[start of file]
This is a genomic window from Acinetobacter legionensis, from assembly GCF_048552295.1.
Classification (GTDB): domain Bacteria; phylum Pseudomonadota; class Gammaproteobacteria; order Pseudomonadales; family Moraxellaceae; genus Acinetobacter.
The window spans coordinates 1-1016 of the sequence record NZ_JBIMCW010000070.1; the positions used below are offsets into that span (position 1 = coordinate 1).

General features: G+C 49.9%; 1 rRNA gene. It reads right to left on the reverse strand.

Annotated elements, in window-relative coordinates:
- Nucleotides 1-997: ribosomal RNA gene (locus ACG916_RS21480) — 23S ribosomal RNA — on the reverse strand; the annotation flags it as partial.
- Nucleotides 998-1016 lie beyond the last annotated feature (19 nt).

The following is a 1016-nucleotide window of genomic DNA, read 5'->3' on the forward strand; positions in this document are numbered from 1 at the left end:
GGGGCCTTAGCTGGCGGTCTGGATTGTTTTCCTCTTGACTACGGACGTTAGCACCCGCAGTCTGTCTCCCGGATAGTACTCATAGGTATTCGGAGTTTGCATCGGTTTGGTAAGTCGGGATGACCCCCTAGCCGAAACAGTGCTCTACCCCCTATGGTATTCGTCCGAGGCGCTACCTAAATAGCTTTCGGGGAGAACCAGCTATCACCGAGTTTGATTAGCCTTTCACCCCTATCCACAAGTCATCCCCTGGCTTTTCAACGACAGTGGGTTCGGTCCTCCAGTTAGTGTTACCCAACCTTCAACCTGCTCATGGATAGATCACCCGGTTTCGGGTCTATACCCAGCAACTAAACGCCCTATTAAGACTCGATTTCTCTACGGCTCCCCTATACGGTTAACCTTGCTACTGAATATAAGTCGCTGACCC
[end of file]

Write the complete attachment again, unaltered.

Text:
This is a genomic window from Acinetobacter legionensis, from assembly GCF_048552295.1.
Classification (GTDB): domain Bacteria; phylum Pseudomonadota; class Gammaproteobacteria; order Pseudomonadales; family Moraxellaceae; genus Acinetobacter.
The window spans coordinates 1-1016 of the sequence record NZ_JBIMCW010000070.1; the positions used below are offsets into that span (position 1 = coordinate 1).

General features: G+C 49.9%; 1 rRNA gene. It reads right to left on the reverse strand.

Annotated elements, in window-relative coordinates:
- Nucleotides 1-997: ribosomal RNA gene (locus ACG916_RS21480) — 23S ribosomal RNA — on the reverse strand; the annotation flags it as partial.
- Nucleotides 998-1016 lie beyond the last annotated feature (19 nt).

The following is a 1016-nucleotide window of genomic DNA, read 5'->3' on the forward strand; positions in this document are numbered from 1 at the left end:
GGGGCCTTAGCTGGCGGTCTGGATTGTTTTCCTCTTGACTACGGACGTTAGCACCCGCAGTCTGTCTCCCGGATAGTACTCATAGGTATTCGGAGTTTGCATCGGTTTGGTAAGTCGGGATGACCCCCTAGCCGAAACAGTGCTCTACCCCCTATGGTATTCGTCCGAGGCGCTACCTAAATAGCTTTCGGGGAGAACCAGCTATCACCGAGTTTGATTAGCCTTTCACCCCTATCCACAAGTCATCCCCTGGCTTTTCAACGACAGTGGGTTCGGTCCTCCAGTTAGTGTTACCCAACCTTCAACCTGCTCATGGATAGATCACCCGGTTTCGGGTCTATACCCAGCAACTAAACGCCCTATTAAGACTCGATTTCTCTACGGCTCCCCTATACGGTTAACCTTGCTACTGAATATAAGTCGCTGACCC